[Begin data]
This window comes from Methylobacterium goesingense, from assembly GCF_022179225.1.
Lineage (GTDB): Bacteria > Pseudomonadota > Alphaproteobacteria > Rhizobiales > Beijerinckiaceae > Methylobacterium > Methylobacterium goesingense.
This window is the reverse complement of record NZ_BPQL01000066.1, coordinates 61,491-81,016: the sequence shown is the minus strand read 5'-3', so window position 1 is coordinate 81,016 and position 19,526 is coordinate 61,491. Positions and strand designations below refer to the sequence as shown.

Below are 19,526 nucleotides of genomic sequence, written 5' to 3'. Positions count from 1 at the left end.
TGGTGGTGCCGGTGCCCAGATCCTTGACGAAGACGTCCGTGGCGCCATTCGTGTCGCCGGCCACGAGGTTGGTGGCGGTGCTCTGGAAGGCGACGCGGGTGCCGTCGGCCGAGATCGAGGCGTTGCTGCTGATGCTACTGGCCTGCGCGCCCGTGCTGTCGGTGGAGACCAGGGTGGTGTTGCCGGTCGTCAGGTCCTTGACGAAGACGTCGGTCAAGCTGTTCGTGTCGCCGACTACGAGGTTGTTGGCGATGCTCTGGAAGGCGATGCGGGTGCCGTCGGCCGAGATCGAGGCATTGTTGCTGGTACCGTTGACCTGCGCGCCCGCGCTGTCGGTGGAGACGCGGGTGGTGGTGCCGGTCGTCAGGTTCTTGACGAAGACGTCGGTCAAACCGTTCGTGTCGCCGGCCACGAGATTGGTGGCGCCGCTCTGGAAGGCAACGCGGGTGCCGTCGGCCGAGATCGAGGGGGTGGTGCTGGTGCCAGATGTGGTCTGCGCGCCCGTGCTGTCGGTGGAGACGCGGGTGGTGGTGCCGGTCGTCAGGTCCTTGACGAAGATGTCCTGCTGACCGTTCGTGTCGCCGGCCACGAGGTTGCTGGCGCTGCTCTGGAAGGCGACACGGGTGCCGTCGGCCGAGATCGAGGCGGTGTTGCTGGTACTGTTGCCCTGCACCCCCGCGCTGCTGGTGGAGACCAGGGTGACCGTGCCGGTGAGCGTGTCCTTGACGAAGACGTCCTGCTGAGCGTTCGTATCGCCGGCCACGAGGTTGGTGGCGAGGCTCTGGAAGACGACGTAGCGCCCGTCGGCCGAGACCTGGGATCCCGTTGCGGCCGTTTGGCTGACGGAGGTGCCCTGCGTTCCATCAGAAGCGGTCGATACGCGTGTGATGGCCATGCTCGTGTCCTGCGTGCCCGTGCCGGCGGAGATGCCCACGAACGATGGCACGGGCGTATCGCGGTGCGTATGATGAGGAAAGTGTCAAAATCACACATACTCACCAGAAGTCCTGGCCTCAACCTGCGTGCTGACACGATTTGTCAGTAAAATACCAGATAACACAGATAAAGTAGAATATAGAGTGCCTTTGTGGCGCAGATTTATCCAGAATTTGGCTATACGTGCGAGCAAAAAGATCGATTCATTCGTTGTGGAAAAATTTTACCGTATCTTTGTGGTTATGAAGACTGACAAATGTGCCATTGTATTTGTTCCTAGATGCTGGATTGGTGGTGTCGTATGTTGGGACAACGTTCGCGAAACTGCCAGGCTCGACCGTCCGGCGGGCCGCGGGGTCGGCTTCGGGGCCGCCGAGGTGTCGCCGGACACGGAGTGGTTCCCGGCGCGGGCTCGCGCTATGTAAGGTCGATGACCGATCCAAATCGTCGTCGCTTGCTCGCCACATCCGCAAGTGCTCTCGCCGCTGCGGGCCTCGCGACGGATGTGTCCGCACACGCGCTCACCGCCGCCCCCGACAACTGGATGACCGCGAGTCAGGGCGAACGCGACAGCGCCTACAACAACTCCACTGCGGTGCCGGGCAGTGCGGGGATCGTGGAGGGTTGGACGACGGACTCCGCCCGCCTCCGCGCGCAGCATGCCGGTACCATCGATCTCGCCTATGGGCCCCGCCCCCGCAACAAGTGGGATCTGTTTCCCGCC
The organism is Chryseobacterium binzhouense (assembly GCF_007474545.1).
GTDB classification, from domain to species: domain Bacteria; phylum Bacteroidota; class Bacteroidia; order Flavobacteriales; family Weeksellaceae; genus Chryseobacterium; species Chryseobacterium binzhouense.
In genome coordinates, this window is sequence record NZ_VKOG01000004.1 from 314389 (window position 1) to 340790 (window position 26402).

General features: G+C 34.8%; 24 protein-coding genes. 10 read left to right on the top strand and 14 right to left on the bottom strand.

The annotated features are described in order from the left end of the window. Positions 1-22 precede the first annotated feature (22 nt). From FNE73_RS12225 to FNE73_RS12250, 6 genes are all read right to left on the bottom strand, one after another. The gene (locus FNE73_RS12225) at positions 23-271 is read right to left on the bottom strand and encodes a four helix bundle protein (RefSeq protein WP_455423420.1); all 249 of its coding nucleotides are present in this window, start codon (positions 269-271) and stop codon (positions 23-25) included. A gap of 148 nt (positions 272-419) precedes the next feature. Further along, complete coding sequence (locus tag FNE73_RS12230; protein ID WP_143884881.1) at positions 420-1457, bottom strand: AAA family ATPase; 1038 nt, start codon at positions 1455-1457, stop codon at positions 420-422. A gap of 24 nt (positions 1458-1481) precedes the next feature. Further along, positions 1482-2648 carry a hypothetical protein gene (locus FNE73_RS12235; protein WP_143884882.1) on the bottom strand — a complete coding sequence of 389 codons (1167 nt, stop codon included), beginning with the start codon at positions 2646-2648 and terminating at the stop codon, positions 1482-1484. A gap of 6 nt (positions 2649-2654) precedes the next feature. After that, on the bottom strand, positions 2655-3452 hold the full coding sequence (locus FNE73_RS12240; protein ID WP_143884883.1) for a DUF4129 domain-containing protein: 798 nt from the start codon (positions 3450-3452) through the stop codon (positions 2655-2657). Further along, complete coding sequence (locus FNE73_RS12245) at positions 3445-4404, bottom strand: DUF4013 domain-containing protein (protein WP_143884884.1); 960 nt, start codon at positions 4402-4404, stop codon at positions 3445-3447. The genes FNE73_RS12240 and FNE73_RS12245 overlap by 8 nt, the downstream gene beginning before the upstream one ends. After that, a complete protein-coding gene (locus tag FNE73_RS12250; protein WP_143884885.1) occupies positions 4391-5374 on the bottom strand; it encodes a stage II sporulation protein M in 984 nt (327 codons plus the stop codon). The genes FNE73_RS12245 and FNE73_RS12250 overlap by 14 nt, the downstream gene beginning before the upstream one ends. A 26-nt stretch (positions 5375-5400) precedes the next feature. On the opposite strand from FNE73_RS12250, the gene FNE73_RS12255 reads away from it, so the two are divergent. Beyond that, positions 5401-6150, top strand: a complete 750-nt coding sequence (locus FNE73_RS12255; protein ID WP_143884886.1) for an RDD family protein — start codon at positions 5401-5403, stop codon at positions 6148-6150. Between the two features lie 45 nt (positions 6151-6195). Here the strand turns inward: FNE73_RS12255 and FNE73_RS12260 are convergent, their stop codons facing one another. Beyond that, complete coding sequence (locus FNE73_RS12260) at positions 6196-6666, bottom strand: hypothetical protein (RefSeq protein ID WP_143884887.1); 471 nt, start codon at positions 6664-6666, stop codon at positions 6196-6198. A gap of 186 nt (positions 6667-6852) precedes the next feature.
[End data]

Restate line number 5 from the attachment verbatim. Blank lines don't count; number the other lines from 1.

TGGTGGTGCCGGTGCCCAGATCCTTGACGAAGACGTCCGTGGCGCCATTCGTGTCGCCGGCCACGAGGTTGGTGGCGGTGCTCTGGAAGGCGACGCGGGTGCCGTCGGCCGAGATCGAGGCGTTGCTGCTGATGCTACTGGCCTGCGCGCCCGTGCTGTCGGTGGAGACCAGGGTGGTGTTGCCGGTCGTCAGGTCCTTGACGAAGACGTCGGTCAAGCTGTTCGTGTCGCCGACTACGAGGTTGTTGGCGATGCTCTGGAAGGCGATGCGGGTGCCGTCGGCCGAGATCGAGGCATTGTTGCTGGTACCGTTGACCTGCGCGCCCGCGCTGTCGGTGGAGACGCGGGTGGTGGTGCCGGTCGTCAGGTTCTTGACGAAGACGTCGGTCAAACCGTTCGTGTCGCCGGCCACGAGATTGGTGGCGCCGCTCTGGAAGGCAACGCGGGTGCCGTCGGCCGAGATCGAGGGGGTGGTGCTGGTGCCAGATGTGGTCTGCGCGCCCGTGCTGTCGGTGGAGACGCGGGTGGTGGTGCCGGTCGTCAGGTCCTTGACGAAGATGTCCTGCTGACCGTTCGTGTCGCCGGCCACGAGGTTGCTGGCGCTGCTCTGGAAGGCGACACGGGTGCCGTCGGCCGAGATCGAGGCGGTGTTGCTGGTACTGTTGCCCTGCACCCCCGCGCTGCTGGTGGAGACCAGGGTGACCGTGCCGGTGAGCGTGTCCTTGACGAAGACGTCCTGCTGAGCGTTCGTATCGCCGGCCACGAGGTTGGTGGCGAGGCTCTGGAAGACGACGTAGCGCCCGTCGGCCGAGACCTGGGATCCCGTTGCGGCCGTTTGGCTGACGGAGGTGCCCTGCGTTCCATCAGAAGCGGTCGATACGCGTGTGATGGCCATGCTCGTGTCCTGCGTGCCCGTGCCGGCGGAGATGCCCACGAACGATGGCACGGGCGTATCGCGGTGCGTATGATGAGGAAAGTGTCAAAATCACACATACTCACCAGAAGTCCTGGCCTCAACCTGCGTGCTGACACGATTTGTCAGTAAAATACCAGATAACACAGATAAAGTAGAATATAGAGTGCCTTTGTGGCGCAGATTTATCCAGAATTTGGCTATACGTGCGAGCAAAAAGATCGATTCATTCGTTGTGGAAAAATTTTACCGTATCTTTGTGGTTATGAAGACTGACAAATGTGCCATTGTATTTGTTCCTAGATGCTGGATTGGTGGTGTCGTATGTTGGGACAACGTTCGCGAAACTGCCAGGCTCGACCGTCCGGCGGGCCGCGGGGTCGGCTTCGGGGCCGCCGAGGTGTCGCCGGACACGGAGTGGTTCCCGGCGCGGGCTCGCGCTATGTAAGGTCGATGACCGATCCAAATCGTCGTCGCTTGCTCGCCACATCCGCAAGTGCTCTCGCCGCTGCGGGCCTCGCGACGGATGTGTCCGCACACGCGCTCACCGCCGCCCCCGACAACTGGATGACCGCGAGTCAGGGCGAACGCGACAGCGCCTACAACAACTCCACTGCGGTGCCGGGCAGTGCGGGGATCGTGGAGGGTTGGACGACGGACTCCGCCCGCCTCCGCGCGCAGCATGCCGGTACCATCGATCTCGCCTATGGGCCCCGCCCCCGCAACAAGTGGGATCTGTTTCCCGCC